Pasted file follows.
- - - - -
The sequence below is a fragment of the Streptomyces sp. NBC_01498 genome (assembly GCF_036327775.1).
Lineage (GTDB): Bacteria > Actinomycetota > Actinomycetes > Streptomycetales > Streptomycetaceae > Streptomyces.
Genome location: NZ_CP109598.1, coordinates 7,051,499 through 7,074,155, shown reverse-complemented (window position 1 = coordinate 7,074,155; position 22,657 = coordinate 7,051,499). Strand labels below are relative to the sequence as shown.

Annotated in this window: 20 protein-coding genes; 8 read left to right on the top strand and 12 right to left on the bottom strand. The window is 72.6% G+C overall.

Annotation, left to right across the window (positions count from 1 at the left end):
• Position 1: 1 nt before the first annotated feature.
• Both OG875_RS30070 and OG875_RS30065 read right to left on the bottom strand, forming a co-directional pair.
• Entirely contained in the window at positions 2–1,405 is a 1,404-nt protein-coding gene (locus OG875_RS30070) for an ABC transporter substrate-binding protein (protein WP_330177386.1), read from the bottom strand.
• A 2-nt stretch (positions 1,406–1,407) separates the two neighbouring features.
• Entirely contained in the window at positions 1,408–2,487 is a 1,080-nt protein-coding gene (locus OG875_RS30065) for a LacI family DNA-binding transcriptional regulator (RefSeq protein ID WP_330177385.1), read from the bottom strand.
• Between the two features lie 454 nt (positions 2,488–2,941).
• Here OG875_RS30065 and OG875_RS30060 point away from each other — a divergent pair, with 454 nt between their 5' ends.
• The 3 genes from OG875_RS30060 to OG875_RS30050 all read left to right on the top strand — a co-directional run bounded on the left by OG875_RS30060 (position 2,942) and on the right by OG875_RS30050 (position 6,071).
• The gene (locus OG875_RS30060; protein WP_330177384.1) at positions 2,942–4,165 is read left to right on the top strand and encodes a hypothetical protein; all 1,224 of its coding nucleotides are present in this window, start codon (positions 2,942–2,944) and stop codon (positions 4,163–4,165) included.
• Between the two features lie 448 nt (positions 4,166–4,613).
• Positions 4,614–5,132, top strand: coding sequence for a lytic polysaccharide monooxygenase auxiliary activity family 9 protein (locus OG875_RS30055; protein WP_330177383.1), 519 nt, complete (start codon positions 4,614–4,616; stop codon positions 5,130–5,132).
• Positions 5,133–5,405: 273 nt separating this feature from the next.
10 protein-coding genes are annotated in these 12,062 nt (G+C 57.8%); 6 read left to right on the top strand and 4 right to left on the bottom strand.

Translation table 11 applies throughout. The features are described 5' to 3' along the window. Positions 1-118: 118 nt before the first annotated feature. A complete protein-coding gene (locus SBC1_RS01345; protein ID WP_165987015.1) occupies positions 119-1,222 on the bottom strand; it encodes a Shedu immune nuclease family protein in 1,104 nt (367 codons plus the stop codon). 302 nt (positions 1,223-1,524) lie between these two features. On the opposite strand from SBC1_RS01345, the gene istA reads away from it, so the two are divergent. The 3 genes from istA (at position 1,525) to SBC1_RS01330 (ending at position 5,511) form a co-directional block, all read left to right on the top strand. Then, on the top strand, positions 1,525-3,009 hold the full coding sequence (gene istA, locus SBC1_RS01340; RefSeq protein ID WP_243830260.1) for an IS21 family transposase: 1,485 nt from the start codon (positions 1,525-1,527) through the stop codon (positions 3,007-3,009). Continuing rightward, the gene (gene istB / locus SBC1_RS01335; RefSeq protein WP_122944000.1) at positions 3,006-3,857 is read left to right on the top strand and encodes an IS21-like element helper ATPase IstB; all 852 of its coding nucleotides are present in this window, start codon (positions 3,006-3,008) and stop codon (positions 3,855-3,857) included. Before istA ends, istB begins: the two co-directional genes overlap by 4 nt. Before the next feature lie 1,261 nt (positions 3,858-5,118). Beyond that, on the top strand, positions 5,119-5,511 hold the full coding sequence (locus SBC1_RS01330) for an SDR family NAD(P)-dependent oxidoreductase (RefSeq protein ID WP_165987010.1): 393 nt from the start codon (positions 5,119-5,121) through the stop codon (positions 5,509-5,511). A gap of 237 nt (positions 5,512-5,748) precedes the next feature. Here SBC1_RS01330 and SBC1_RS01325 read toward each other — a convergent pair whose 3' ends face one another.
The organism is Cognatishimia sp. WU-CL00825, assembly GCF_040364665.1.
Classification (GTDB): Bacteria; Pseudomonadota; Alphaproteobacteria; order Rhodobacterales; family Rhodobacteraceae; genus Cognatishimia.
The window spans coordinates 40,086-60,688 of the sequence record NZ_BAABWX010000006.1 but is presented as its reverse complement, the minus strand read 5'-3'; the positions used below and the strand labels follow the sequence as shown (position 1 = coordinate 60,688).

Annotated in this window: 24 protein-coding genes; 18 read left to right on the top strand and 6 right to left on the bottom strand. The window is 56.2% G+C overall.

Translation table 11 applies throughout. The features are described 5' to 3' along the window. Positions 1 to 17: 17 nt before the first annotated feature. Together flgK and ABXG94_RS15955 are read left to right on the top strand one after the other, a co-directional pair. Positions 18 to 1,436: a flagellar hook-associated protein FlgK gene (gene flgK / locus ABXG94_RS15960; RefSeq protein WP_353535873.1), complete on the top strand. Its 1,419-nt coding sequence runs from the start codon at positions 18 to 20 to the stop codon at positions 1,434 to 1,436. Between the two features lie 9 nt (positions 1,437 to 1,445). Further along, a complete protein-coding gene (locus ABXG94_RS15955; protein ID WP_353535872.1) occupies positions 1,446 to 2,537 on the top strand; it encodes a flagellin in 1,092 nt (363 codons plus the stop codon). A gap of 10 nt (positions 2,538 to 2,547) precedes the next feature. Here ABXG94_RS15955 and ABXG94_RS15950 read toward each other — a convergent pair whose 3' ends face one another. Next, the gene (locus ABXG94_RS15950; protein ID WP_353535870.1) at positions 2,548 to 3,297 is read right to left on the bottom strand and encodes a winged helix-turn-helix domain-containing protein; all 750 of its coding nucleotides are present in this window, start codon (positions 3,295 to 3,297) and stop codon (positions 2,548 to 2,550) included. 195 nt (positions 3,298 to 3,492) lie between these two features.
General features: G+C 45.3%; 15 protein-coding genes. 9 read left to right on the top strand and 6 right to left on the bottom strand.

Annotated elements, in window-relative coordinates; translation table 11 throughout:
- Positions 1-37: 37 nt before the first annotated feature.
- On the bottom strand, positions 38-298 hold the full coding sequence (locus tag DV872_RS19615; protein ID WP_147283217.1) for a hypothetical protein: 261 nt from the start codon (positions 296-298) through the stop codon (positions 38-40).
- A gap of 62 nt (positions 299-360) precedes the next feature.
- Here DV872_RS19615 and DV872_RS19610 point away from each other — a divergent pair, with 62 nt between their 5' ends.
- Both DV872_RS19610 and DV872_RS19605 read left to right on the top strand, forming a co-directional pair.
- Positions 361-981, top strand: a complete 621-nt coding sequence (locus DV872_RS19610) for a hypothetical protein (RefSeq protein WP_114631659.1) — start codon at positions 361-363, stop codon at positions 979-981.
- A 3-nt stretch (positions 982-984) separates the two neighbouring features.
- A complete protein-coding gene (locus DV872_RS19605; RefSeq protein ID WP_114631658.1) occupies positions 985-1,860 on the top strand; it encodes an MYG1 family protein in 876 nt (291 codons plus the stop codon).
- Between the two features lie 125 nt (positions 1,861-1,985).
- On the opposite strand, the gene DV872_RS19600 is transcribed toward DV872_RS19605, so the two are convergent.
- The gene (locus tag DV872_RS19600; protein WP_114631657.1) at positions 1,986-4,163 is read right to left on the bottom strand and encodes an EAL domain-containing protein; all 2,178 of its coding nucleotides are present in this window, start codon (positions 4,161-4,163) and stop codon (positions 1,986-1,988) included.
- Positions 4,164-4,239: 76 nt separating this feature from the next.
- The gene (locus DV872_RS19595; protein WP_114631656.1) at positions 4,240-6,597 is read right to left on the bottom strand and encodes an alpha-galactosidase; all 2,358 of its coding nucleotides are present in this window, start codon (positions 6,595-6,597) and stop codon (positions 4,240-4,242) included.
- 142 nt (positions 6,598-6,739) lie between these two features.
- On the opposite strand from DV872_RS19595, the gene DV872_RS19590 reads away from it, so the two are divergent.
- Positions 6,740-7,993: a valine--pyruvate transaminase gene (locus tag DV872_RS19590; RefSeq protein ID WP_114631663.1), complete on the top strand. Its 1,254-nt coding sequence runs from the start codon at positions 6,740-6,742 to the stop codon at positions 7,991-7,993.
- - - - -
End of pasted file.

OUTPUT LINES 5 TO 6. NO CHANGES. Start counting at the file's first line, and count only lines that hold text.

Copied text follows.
Annotation, left to right across the window (positions count from 1 at the left end):
• Position 1: 1 nt before the first annotated feature.